This draft first chapter of The Oxford Handbook of Comparative Foreign Relations Law considers what is potentially encompassed by the term “foreign relations law,” and what it might mean to think about it as a distinct field of law that can be compared and contrasted across national jurisdictions. The chapter begins by outlining some differences between foreign relations law and international law. It then describes the development of foreign relations law as a field of study within the United States and considers why, at least until recently, it has not been treated as a field in most other countries. Finally, the chapter highlights a central question for foreign relations law, which is the extent to which it (or at least some parts or elements of it) should be treated differently than other types of domestic law — a debate referred to in the United States as one over “foreign affairs exceptionalism.”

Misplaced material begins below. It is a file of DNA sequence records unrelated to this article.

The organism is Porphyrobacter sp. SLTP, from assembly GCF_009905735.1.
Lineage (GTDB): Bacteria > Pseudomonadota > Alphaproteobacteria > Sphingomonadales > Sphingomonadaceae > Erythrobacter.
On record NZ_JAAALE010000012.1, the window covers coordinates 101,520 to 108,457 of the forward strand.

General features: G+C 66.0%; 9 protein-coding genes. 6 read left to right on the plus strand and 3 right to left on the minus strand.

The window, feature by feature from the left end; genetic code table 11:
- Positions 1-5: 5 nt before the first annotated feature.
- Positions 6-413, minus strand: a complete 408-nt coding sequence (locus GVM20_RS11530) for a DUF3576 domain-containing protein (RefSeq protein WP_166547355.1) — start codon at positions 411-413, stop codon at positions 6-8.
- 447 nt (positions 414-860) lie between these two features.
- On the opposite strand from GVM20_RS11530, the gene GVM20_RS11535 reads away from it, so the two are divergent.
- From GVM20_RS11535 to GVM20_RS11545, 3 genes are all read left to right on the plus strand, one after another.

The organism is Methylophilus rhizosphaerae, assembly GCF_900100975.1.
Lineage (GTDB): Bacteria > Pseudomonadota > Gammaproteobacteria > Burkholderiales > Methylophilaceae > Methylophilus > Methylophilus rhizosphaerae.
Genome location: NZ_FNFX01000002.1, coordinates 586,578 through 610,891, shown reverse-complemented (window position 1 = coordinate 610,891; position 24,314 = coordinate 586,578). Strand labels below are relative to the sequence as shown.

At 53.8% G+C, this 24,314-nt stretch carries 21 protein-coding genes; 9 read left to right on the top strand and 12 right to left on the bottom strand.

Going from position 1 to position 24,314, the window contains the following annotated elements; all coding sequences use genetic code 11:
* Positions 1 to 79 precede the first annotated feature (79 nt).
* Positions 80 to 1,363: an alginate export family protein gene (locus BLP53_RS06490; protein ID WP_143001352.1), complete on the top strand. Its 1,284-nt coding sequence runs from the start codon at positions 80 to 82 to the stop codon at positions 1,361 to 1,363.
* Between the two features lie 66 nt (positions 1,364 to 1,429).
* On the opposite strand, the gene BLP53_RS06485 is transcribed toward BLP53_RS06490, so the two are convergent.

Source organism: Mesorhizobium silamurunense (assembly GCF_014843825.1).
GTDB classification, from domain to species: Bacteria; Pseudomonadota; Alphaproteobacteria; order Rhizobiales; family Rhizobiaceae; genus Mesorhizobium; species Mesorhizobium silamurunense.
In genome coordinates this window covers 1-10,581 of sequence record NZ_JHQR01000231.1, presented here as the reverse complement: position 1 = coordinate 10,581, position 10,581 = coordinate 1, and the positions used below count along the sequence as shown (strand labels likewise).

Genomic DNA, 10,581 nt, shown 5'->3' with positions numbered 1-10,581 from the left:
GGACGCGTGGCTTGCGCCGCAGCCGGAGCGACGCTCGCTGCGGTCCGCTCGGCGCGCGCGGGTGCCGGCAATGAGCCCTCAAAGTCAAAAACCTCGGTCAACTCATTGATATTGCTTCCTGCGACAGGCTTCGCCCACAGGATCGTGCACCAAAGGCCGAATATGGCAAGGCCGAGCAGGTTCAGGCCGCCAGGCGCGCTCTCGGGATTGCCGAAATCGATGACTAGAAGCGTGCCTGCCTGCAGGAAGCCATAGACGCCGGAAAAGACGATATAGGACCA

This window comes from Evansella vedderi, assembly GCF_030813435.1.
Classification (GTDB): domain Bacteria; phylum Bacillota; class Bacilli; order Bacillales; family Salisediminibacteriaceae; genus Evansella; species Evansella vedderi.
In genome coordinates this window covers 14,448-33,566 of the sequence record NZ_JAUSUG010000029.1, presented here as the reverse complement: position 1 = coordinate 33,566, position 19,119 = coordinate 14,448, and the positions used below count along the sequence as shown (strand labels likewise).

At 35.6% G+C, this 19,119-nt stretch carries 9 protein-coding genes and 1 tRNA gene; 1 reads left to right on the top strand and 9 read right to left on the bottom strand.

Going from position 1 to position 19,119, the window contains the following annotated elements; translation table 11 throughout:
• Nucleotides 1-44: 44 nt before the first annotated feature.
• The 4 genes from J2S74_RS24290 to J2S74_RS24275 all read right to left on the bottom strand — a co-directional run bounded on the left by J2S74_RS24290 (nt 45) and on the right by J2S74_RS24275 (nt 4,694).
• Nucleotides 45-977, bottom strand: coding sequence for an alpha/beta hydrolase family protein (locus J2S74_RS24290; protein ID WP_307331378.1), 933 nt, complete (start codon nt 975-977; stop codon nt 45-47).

Wednesday, May 3, 2017
Bradley: What is Foreign Relations Law?
Curtis A. Bradley (Duke Univ. - Law) has posted What is Foreign Relations Law? (in The Oxford Handbook of Comparative Foreign Relations Law, Curtis A. Bradley ed., forthcoming). Here's the abstract: